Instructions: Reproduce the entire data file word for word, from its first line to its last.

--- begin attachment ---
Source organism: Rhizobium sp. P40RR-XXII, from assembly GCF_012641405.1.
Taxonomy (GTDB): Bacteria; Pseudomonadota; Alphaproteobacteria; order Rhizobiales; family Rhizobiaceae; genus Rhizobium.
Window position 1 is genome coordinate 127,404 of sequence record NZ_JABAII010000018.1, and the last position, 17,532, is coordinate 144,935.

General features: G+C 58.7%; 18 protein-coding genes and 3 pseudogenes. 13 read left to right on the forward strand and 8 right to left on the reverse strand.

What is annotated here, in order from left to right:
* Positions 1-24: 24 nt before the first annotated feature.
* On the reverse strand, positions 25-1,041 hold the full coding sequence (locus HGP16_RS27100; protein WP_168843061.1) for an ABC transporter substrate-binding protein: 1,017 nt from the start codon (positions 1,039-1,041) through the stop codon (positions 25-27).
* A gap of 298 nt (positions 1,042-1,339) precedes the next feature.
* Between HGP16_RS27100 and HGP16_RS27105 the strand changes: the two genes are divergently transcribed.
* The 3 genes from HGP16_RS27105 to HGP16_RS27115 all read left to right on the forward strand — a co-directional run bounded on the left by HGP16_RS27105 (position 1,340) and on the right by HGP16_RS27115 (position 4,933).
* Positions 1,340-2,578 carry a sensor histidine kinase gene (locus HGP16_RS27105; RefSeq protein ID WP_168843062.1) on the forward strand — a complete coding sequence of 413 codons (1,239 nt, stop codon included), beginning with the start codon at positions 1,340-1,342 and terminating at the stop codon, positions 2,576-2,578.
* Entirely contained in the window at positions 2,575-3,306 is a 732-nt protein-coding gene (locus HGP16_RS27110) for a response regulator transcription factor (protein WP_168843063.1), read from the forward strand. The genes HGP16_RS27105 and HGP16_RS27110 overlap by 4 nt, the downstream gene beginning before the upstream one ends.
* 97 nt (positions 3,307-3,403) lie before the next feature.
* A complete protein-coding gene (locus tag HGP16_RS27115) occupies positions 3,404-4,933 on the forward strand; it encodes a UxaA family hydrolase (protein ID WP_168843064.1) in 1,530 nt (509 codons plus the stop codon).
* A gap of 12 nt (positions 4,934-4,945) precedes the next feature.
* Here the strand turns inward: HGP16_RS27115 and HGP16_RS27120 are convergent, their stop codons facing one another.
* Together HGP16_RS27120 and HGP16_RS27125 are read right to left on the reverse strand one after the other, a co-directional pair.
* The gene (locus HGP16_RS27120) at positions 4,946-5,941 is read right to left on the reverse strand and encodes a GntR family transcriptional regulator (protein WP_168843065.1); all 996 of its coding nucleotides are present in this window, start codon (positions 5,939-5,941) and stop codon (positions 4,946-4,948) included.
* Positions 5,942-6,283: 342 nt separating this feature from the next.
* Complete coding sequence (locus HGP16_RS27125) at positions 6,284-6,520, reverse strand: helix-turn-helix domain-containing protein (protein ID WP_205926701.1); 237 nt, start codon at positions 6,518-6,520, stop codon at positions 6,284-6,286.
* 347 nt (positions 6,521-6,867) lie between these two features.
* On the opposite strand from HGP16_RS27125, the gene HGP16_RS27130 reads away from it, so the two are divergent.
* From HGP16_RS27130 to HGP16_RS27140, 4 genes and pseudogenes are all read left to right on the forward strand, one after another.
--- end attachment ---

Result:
Source organism: Rhizobium sp. P40RR-XXII, from assembly GCF_012641405.1.
Taxonomy (GTDB): Bacteria; Pseudomonadota; Alphaproteobacteria; order Rhizobiales; family Rhizobiaceae; genus Rhizobium.
Window position 1 is genome coordinate 127,404 of sequence record NZ_JABAII010000018.1, and the last position, 17,532, is coordinate 144,935.

General features: G+C 58.7%; 18 protein-coding genes and 3 pseudogenes. 13 read left to right on the forward strand and 8 right to left on the reverse strand.

What is annotated here, in order from left to right:
* Positions 1-24: 24 nt before the first annotated feature.
* On the reverse strand, positions 25-1,041 hold the full coding sequence (locus HGP16_RS27100; protein WP_168843061.1) for an ABC transporter substrate-binding protein: 1,017 nt from the start codon (positions 1,039-1,041) through the stop codon (positions 25-27).
* A gap of 298 nt (positions 1,042-1,339) precedes the next feature.
* Between HGP16_RS27100 and HGP16_RS27105 the strand changes: the two genes are divergently transcribed.
* The 3 genes from HGP16_RS27105 to HGP16_RS27115 all read left to right on the forward strand — a co-directional run bounded on the left by HGP16_RS27105 (position 1,340) and on the right by HGP16_RS27115 (position 4,933).
* Positions 1,340-2,578 carry a sensor histidine kinase gene (locus HGP16_RS27105; RefSeq protein ID WP_168843062.1) on the forward strand — a complete coding sequence of 413 codons (1,239 nt, stop codon included), beginning with the start codon at positions 1,340-1,342 and terminating at the stop codon, positions 2,576-2,578.
* Entirely contained in the window at positions 2,575-3,306 is a 732-nt protein-coding gene (locus HGP16_RS27110) for a response regulator transcription factor (protein WP_168843063.1), read from the forward strand. The genes HGP16_RS27105 and HGP16_RS27110 overlap by 4 nt, the downstream gene beginning before the upstream one ends.
* 97 nt (positions 3,307-3,403) lie before the next feature.
* A complete protein-coding gene (locus tag HGP16_RS27115) occupies positions 3,404-4,933 on the forward strand; it encodes a UxaA family hydrolase (protein ID WP_168843064.1) in 1,530 nt (509 codons plus the stop codon).
* A gap of 12 nt (positions 4,934-4,945) precedes the next feature.
* Here the strand turns inward: HGP16_RS27115 and HGP16_RS27120 are convergent, their stop codons facing one another.
* Together HGP16_RS27120 and HGP16_RS27125 are read right to left on the reverse strand one after the other, a co-directional pair.
* The gene (locus HGP16_RS27120) at positions 4,946-5,941 is read right to left on the reverse strand and encodes a GntR family transcriptional regulator (protein WP_168843065.1); all 996 of its coding nucleotides are present in this window, start codon (positions 5,939-5,941) and stop codon (positions 4,946-4,948) included.
* Positions 5,942-6,283: 342 nt separating this feature from the next.
* Complete coding sequence (locus HGP16_RS27125) at positions 6,284-6,520, reverse strand: helix-turn-helix domain-containing protein (protein ID WP_205926701.1); 237 nt, start codon at positions 6,518-6,520, stop codon at positions 6,284-6,286.
* 347 nt (positions 6,521-6,867) lie between these two features.
* On the opposite strand from HGP16_RS27125, the gene HGP16_RS27130 reads away from it, so the two are divergent.
* From HGP16_RS27130 to HGP16_RS27140, 4 genes and pseudogenes are all read left to right on the forward strand, one after another.